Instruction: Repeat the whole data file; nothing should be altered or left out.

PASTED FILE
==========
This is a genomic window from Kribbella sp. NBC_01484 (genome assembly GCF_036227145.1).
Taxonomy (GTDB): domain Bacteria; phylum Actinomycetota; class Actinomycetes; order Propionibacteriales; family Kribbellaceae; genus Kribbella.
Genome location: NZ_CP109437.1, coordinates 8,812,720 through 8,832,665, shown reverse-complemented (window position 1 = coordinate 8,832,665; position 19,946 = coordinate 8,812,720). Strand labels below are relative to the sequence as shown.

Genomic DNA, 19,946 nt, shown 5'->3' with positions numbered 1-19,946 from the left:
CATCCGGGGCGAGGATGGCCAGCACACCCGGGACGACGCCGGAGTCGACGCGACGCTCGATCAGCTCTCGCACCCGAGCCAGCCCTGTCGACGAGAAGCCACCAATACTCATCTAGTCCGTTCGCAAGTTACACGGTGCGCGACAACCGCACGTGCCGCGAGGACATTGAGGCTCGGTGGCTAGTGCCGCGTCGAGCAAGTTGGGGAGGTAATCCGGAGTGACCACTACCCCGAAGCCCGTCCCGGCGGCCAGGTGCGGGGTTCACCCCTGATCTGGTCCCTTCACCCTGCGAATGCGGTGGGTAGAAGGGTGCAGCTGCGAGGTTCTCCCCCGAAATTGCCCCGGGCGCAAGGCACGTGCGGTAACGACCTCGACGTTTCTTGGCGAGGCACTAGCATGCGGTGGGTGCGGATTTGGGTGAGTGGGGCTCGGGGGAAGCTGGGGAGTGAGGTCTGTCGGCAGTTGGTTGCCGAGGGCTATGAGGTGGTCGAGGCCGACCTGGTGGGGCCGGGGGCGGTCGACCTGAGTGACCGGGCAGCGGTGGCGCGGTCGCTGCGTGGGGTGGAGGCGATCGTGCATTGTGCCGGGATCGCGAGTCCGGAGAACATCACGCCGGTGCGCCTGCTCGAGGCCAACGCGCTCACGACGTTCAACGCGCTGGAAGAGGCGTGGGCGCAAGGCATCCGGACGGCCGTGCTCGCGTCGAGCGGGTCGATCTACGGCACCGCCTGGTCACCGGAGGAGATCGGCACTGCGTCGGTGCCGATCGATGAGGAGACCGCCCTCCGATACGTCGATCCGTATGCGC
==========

This is a genomic window from Kribbella sp. NBC_01484 (genome assembly GCF_036227145.1).
Taxonomy (GTDB): domain Bacteria; phylum Actinomycetota; class Actinomycetes; order Propionibacteriales; family Kribbellaceae; genus Kribbella.
Genome location: NZ_CP109437.1, coordinates 8,812,720 through 8,832,665, shown reverse-complemented (window position 1 = coordinate 8,832,665; position 19,946 = coordinate 8,812,720). Strand labels below are relative to the sequence as shown.

Genomic DNA, 19,946 nt, shown 5'->3' with positions numbered 1-19,946 from the left:
CATCCGGGGCGAGGATGGCCAGCACACCCGGGACGACGCCGGAGTCGACGCGACGCTCGATCAGCTCTCGCACCCGAGCCAGCCCTGTCGACGAGAAGCCACCAATACTCATCTAGTCCGTTCGCAAGTTACACGGTGCGCGACAACCGCACGTGCCGCGAGGACATTGAGGCTCGGTGGCTAGTGCCGCGTCGAGCAAGTTGGGGAGGTAATCCGGAGTGACCACTACCCCGAAGCCCGTCCCGGCGGCCAGGTGCGGGGTTCACCCCTGATCTGGTCCCTTCACCCTGCGAATGCGGTGGGTAGAAGGGTGCAGCTGCGAGGTTCTCCCCCGAAATTGCCCCGGGCGCAAGGCACGTGCGGTAACGACCTCGACGTTTCTTGGCGAGGCACTAGCATGCGGTGGGTGCGGATTTGGGTGAGTGGGGCTCGGGGGAAGCTGGGGAGTGAGGTCTGTCGGCAGTTGGTTGCCGAGGGCTATGAGGTGGTCGAGGCCGACCTGGTGGGGCCGGGGGCGGTCGACCTGAGTGACCGGGCAGCGGTGGCGCGGTCGCTGCGTGGGGTGGAGGCGATCGTGCATTGTGCCGGGATCGCGAGTCCGGAGAACATCACGCCGGTGCGCCTGCTCGAGGCCAACGCGCTCACGACGTTCAACGCGCTGGAAGAGGCGTGGGCGCAAGGCATCCGGACGGCCGTGCTCGCGTCGAGCGGGTCGATCTACGGCACCGCCTGGTCACCGGAGGAGATCGGCACTGCGTCGGTGCCGATCGATGAGGAGACCGCCCTCCGATACGTCGATCCGTATGCGC